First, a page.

Veggie Regular
 
Moechalatte's Avatar
 
Join Date: May 2006
Posts: 843
Quote:
Originally Posted by Scythe View Post

How many of them are even fed grain? On the farms around here they eat grass and hay.



That's not very typical at all, from what I've heard. Way too expensive.
Moechalatte is offline  
#18 Old 07-02-2006, 02:31 AM
Veggie Regular
 
Sevenseas's Avatar
 
Join Date: Jul 2003
Posts: 25,067
Quote:
Originally Posted by Moechalatte View Post

It is still attainable, though, at least 100% vegan in action, on the other hand, really isn't..

Well I'm not sure about the common distinction between intentions and actions. If I intend to cause no harm and so I intend to e.g. get all my food from the trash, how can this intention fail to be translated into action? It sounds odd that I would intend to go to the trashcan and yet walk to a store to buy my food.

"and I stand

upon a mountain

made of weak and useless men"

Sevenseas is offline  
#19 Old 07-02-2006, 03:01 AM
Veggie Regular
 
Scythe's Avatar
 
Join Date: Oct 2005
Posts: 3,546
Quote:
Originally Posted by Moechalatte View Post

That's not very typical at all, from what I've heard. Way too expensive.



Grass growing unattended (unless you count killing weeds and moving cows to different paddocks) in a field costs more than grain?
Scythe is offline  
#20 Old 07-02-2006, 05:29 AM
Veggie Regular
 
Ludi's Avatar
 
Join Date: Dec 2004
Posts: 5,934
Quote:
Originally Posted by Scythe View Post

Grass growing unattended (unless you count killing weeds and moving cows to different paddocks) in a field costs more than grain?





Most grazing animals such as cattle are started on grass and "finished" in a feedlot, where they are fed grain (or grain and chicken bedding, ground up newspapers, etc). Very few commercial animals are entirely grassfed these days.
Ludi is offline  
#21 Old 07-02-2006, 06:04 AM
Veggie Regular
 
Scythe's Avatar
 
Join Date: Oct 2005
Posts: 3,546
At what point in life are they "finished"?



And no, I don't mean a few seconds before the end.
Scythe is offline  
#22 Old 07-02-2006, 06:22 AM
Veggie Regular
 
Ludi's Avatar
 
Join Date: Dec 2004
Posts: 5,934
Quote:
Originally Posted by Scythe View Post

At what point in life are they "finished"?



And no, I don't mean a few seconds before the end.





Do you mean how old are they when they go to the feedlot and how long do they stay there?





I'll have to look it up. From what I'm seeing at this point it looks like they are taken as yearlings or weanlings and fed in a lot until their weight is doubled. But I haven't found how long that takes. I could ask my neighbor across the road, who runs a feedlot, but he is a very busy man and I rarely encounter him.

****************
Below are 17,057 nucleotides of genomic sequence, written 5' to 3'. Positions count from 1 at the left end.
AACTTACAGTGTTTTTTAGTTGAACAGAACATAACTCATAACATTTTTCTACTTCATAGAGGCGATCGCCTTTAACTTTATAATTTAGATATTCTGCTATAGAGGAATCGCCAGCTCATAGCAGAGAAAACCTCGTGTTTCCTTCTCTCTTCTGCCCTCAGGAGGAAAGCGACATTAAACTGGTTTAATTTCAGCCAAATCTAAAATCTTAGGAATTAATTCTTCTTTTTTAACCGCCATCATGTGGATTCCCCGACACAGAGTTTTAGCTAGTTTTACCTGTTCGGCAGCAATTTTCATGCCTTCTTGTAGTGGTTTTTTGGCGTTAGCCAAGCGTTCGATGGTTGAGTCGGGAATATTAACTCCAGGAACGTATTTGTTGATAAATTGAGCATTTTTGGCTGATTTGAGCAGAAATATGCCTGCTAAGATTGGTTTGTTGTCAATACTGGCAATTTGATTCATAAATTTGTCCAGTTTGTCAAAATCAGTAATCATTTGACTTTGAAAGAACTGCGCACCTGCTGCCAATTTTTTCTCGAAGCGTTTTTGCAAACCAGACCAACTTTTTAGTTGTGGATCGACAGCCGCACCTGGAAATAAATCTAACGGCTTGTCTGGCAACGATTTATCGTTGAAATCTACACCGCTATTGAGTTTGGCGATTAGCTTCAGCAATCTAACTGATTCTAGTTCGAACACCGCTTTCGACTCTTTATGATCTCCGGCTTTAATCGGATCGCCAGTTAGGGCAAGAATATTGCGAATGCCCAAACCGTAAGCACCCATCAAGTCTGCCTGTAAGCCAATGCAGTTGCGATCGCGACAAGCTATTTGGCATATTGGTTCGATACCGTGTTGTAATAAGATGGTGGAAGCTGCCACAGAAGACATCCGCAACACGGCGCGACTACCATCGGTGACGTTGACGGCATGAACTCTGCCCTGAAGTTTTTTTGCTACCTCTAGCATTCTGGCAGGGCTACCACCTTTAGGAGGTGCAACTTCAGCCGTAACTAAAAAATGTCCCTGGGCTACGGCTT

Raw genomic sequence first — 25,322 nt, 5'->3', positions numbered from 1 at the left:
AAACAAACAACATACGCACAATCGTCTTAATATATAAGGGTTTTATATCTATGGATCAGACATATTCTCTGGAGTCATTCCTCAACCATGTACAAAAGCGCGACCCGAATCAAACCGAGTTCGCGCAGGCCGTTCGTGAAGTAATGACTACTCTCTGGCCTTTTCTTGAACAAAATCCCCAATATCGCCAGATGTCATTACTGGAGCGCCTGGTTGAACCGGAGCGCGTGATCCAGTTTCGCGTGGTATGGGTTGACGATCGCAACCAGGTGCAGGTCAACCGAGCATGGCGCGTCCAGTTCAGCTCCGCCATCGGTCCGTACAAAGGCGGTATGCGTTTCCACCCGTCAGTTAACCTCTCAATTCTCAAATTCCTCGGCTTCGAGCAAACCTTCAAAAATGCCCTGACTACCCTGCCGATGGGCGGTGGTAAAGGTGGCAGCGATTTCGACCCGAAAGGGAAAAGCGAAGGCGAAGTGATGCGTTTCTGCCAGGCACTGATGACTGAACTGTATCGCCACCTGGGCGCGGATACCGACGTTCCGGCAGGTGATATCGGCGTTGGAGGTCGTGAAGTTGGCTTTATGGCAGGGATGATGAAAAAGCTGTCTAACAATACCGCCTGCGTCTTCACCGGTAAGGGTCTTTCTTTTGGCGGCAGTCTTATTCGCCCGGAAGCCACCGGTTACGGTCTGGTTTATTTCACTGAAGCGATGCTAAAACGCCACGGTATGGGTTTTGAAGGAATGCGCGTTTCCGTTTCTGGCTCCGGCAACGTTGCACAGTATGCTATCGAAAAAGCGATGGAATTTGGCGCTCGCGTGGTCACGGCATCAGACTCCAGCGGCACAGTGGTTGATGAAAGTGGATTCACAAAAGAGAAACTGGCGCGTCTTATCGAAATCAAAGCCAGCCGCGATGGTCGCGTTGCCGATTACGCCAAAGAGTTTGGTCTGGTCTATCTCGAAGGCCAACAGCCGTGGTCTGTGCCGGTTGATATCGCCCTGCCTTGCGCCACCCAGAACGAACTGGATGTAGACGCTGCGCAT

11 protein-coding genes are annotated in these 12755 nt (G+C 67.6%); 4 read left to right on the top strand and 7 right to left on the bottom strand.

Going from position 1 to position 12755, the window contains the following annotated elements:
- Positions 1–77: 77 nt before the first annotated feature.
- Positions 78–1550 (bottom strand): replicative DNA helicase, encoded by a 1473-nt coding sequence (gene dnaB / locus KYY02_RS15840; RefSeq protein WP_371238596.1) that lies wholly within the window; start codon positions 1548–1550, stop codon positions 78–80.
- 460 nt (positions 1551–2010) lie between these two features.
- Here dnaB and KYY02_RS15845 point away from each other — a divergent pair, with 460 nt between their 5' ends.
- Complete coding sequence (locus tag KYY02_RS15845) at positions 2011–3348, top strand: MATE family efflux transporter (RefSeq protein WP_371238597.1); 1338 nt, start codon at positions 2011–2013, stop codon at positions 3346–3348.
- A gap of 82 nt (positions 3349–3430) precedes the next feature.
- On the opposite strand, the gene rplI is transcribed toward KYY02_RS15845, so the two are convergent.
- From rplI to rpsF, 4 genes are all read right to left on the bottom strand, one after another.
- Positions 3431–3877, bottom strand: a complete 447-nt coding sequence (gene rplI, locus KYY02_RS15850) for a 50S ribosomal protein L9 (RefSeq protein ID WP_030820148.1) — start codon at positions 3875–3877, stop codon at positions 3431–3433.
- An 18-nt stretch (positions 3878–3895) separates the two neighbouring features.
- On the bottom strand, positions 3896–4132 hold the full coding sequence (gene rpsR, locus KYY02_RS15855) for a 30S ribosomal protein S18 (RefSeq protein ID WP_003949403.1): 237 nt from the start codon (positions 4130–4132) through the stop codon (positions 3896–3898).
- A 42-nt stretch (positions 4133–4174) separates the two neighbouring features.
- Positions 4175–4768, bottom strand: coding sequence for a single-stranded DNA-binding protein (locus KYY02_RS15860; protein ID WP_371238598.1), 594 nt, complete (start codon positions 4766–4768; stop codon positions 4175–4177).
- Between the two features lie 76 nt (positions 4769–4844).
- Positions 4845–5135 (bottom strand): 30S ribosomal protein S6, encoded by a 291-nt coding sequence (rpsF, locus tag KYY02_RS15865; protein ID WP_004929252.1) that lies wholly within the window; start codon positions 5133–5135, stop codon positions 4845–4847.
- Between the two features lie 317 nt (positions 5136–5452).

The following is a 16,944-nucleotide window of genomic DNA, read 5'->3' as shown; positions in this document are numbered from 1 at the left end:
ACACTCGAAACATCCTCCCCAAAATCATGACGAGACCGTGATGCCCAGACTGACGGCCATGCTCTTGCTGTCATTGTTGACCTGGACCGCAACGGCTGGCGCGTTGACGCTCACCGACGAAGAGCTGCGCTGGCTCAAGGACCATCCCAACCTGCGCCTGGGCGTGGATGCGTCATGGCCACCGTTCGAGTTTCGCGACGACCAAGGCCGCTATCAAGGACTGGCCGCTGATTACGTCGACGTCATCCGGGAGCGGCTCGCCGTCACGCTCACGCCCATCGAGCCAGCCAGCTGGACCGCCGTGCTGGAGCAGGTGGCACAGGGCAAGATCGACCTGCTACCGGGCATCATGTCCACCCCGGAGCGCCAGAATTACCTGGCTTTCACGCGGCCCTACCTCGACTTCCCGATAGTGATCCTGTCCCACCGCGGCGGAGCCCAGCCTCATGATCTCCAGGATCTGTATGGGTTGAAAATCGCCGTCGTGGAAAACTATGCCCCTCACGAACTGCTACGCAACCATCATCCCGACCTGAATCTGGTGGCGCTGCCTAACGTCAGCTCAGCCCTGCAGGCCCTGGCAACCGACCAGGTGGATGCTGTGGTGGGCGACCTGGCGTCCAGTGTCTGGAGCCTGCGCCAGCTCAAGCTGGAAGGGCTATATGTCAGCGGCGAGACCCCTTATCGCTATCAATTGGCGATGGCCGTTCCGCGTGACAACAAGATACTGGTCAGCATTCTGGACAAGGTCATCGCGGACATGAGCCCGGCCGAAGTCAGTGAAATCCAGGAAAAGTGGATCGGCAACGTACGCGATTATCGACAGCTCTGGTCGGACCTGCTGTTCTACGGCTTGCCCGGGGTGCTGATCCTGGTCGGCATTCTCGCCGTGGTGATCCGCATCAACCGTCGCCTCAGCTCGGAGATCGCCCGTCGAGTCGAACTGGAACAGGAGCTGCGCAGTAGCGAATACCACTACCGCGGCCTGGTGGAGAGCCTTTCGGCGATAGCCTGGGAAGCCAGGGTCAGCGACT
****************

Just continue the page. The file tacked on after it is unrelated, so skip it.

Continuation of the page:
http://agalternatives.aers.psu.edu/l...eef_cattle.pdf.
Ludi is offline  
#23 Old 07-02-2006, 03:41 PM
Veggie Regular
 
Scythe's Avatar
 
Join Date: Oct 2005
Posts: 3,546
So after that they go back or do they get sent to a slaughterhouse or something?
Scythe is offline  
#24 Old 07-02-2006, 03:58 PM
Banned
 
nigel's Avatar
 
Join Date: Feb 2006
Posts: 1,524
Quote:
Originally Posted by vegan_slut View Post


What would you all say to this argument?



I've seen it first-hand and it is sad. Plowing destroys ground-nesting birds' nests and injures chicks and roots up the homes of gophers, groundhogs, field rats etc., cutting them to bits in the process. Honestly, I'd bet it happens more on small farms than the big commercial operations because smaller farms generally poison their soil less and create an environment more hospitable to animals. All other things even, I'm still convinced that the animals have a better chance without the poisons!
nigel is offline  
#25 Old 07-02-2006, 04:38 PM
Veggie Regular
 
Moechalatte's Avatar
 
Join Date: May 2006
Posts: 843
Quote:
Originally Posted by Sevenseas View Post

Well I'm not sure about the common distinction between intentions and actions. If I intend to cause no harm and so I intend to e.g. get all my food from the trash, how can this intention fail to be translated into action? It sounds odd that I would intend to go to the trashcan and yet walk to a store to buy my food.



Maybe I'm missing what you're trying to say, but this doesn't make any sense to me. If you actually intended to go to the trashcan, then you wouldn't walk to a store to buy your food...



There's a huge difference between (1) I intended to eat food containing no dairy today, but there was some butter on the carrots I ate, although I didn't know it at the time, and (2) I intended to eat food containing no dairy today, but there was no food in the house and I was unable to buy some, so I ate some cheese.